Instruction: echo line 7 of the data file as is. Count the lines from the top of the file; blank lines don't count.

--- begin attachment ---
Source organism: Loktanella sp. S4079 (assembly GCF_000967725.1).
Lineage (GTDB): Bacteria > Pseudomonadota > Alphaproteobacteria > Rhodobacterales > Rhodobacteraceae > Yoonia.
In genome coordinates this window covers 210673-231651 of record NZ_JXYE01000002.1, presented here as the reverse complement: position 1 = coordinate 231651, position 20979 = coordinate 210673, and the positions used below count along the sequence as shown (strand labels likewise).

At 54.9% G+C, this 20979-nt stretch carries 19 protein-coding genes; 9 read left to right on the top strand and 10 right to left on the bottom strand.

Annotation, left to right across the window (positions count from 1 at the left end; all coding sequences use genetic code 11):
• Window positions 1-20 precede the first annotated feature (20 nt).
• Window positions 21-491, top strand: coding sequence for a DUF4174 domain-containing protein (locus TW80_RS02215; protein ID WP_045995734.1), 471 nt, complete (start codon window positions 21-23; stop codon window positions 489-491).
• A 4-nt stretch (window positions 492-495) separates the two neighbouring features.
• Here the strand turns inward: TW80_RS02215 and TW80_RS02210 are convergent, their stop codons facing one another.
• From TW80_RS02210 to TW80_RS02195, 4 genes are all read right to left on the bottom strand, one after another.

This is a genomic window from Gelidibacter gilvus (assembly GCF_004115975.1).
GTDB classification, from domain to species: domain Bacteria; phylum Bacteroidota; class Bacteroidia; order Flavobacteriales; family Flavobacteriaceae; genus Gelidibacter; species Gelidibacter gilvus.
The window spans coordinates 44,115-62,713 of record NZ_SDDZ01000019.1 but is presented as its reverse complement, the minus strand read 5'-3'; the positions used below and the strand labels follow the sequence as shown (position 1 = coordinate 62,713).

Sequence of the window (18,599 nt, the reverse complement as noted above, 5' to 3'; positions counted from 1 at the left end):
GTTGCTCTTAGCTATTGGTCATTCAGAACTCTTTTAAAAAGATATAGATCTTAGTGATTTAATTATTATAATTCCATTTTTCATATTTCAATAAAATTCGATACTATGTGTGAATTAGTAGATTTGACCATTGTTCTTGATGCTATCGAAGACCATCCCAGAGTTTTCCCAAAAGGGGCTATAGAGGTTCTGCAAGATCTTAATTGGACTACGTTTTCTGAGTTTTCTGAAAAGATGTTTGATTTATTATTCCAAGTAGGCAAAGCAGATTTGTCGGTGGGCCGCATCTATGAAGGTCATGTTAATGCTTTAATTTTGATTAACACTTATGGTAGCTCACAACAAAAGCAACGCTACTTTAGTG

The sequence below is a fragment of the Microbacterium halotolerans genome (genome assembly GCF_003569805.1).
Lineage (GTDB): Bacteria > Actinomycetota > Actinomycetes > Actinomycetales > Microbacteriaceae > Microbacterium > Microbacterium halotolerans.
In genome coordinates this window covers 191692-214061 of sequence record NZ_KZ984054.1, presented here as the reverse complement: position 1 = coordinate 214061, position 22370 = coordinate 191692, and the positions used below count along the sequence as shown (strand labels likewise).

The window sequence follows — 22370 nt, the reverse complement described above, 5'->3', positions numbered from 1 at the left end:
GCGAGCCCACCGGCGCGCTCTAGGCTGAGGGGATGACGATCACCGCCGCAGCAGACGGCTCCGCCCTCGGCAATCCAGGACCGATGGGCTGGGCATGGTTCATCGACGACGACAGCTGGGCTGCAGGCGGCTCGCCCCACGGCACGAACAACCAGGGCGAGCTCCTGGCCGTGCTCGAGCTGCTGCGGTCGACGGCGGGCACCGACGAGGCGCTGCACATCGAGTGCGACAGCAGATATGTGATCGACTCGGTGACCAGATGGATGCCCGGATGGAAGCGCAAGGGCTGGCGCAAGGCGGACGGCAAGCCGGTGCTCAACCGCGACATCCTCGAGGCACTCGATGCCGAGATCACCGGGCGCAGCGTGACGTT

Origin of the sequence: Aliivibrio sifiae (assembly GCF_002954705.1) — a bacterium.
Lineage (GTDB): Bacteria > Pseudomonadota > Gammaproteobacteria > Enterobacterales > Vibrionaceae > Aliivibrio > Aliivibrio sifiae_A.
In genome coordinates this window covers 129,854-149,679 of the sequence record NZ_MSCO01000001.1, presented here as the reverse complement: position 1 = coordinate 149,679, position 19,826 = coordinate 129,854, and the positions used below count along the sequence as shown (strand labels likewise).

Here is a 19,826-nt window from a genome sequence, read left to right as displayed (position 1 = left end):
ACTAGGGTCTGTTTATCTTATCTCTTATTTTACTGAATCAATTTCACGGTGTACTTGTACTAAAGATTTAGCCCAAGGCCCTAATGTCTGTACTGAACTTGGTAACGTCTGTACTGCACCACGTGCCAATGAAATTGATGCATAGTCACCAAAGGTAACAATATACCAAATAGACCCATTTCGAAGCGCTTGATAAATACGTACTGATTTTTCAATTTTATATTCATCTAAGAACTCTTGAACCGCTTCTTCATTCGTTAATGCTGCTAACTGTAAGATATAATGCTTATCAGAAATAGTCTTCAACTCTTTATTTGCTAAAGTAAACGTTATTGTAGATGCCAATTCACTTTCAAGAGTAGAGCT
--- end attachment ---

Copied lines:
• Window positions 21-491, top strand: coding sequence for a DUF4174 domain-containing protein (locus TW80_RS02215; protein ID WP_045995734.1), 471 nt, complete (start codon window positions 21-23; stop codon window positions 489-491).